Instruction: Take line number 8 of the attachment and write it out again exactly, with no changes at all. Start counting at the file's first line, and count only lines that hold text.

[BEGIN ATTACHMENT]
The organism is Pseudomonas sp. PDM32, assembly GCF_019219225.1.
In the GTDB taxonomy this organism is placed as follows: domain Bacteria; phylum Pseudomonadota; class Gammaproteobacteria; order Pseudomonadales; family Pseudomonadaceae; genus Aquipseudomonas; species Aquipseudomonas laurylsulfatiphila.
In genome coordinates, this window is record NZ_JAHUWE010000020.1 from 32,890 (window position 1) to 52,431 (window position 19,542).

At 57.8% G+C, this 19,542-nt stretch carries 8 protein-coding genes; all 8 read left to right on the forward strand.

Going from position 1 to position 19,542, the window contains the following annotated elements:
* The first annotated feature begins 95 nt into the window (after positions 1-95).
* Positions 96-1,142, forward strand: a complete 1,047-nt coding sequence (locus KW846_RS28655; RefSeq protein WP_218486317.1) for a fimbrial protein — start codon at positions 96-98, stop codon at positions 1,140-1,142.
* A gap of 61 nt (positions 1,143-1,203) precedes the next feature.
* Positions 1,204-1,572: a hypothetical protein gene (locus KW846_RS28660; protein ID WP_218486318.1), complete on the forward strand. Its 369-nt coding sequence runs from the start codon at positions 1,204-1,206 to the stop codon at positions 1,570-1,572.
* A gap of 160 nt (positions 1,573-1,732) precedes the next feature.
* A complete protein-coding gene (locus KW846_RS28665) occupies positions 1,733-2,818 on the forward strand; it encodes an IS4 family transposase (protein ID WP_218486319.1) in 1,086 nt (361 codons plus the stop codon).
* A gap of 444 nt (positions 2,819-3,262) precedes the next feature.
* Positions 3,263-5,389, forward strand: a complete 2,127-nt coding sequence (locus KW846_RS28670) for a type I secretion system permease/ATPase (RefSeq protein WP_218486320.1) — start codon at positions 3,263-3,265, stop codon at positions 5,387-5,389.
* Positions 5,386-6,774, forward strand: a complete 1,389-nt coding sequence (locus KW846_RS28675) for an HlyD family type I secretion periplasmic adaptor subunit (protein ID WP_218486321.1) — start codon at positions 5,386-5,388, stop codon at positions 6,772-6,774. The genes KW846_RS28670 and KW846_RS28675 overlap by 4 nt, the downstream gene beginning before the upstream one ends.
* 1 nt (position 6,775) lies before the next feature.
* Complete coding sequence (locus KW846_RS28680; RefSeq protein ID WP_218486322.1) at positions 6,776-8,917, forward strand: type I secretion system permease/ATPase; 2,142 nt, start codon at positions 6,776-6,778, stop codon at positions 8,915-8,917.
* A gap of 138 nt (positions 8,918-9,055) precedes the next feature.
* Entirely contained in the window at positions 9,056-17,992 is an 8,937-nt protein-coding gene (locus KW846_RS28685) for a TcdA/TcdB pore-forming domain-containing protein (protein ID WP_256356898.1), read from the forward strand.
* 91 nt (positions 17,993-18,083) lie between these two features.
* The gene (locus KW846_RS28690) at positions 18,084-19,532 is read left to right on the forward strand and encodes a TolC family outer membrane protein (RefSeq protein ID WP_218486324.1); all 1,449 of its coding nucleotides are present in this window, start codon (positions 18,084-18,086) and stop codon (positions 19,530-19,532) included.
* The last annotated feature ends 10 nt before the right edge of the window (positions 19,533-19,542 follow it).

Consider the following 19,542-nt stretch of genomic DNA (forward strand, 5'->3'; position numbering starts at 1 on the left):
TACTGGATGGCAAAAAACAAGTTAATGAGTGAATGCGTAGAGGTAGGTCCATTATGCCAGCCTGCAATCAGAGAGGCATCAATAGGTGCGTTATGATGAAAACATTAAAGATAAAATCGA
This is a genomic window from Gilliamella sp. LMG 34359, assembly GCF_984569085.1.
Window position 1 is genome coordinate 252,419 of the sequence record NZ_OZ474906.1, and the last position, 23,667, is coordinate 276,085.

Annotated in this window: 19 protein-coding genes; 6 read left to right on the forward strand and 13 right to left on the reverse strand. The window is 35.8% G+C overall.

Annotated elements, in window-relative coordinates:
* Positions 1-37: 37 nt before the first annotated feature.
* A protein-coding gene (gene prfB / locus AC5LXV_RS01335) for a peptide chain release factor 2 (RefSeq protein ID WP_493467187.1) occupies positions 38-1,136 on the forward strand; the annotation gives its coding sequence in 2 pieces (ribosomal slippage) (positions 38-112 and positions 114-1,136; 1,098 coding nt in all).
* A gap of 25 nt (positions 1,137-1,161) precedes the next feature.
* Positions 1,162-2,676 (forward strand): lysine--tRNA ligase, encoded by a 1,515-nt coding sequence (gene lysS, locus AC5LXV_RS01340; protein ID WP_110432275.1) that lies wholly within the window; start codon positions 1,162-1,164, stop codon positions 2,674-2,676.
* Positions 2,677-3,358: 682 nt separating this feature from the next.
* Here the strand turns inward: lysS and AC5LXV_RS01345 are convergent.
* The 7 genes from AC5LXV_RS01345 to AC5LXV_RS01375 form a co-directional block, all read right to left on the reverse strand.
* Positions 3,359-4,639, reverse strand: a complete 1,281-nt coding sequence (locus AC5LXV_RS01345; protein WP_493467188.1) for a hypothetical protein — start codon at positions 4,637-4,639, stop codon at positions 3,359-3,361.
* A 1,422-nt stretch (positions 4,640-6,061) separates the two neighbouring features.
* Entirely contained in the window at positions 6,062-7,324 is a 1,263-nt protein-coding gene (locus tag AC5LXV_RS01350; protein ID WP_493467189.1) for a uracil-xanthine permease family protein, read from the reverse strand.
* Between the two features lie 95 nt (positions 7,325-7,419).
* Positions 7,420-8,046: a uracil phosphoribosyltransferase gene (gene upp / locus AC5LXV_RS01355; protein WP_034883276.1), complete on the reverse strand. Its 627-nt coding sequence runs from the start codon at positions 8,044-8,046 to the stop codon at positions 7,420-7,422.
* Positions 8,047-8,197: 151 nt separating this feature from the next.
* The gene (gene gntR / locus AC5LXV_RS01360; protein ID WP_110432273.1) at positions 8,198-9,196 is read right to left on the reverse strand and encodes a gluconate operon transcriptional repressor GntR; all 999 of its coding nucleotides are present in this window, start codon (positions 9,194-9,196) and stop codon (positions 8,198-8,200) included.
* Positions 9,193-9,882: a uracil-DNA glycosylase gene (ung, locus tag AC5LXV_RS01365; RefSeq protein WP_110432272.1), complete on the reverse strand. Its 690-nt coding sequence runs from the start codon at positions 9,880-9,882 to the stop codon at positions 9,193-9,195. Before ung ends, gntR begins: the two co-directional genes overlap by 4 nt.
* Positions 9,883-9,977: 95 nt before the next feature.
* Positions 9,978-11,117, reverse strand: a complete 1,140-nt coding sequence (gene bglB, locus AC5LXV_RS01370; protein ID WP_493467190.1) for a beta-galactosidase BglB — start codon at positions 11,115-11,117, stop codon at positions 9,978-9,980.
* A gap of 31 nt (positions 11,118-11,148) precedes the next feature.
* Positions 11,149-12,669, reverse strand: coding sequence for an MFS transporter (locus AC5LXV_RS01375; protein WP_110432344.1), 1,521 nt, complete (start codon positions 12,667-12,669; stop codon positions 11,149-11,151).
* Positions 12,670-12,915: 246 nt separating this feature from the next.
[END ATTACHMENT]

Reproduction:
* A gap of 61 nt (positions 1,143-1,203) precedes the next feature.